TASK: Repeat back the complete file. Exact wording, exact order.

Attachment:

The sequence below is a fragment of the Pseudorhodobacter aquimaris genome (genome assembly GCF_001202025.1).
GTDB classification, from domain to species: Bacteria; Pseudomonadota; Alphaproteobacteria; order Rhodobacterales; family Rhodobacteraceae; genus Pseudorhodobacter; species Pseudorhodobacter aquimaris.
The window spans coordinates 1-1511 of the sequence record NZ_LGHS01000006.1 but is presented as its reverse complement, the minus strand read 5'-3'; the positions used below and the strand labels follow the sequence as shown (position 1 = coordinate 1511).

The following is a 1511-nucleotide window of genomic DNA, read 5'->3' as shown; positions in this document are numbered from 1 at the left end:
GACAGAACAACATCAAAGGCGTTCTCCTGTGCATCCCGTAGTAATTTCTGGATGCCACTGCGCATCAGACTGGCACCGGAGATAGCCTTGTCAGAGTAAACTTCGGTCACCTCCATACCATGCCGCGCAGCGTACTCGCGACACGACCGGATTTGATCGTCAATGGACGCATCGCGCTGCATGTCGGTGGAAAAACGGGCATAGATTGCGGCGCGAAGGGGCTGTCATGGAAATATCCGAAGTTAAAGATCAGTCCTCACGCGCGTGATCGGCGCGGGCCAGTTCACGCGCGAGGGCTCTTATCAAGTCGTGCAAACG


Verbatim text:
The sequence below is a fragment of the Pseudorhodobacter aquimaris genome (genome assembly GCF_001202025.1).
GTDB classification, from domain to species: Bacteria; Pseudomonadota; Alphaproteobacteria; order Rhodobacterales; family Rhodobacteraceae; genus Pseudorhodobacter; species Pseudorhodobacter aquimaris.
The window spans coordinates 1-1511 of the sequence record NZ_LGHS01000006.1 but is presented as its reverse complement, the minus strand read 5'-3'; the positions used below and the strand labels follow the sequence as shown (position 1 = coordinate 1511).

The following is a 1511-nucleotide window of genomic DNA, read 5'->3' as shown; positions in this document are numbered from 1 at the left end:
GACAGAACAACATCAAAGGCGTTCTCCTGTGCATCCCGTAGTAATTTCTGGATGCCACTGCGCATCAGACTGGCACCGGAGATAGCCTTGTCAGAGTAAACTTCGGTCACCTCCATACCATGCCGCGCAGCGTACTCGCGACACGACCGGATTTGATCGTCAATGGACGCATCGCGCTGCATGTCGGTGGAAAAACGGGCATAGATTGCGGCGCGAAGGGGCTGTCATGGAAATATCCGAAGTTAAAGATCAGTCCTCACGCGCGTGATCGGCGCGGGCCAGTTCACGCGCGAGGGCTCTTATCAAGTCGTGCAAACG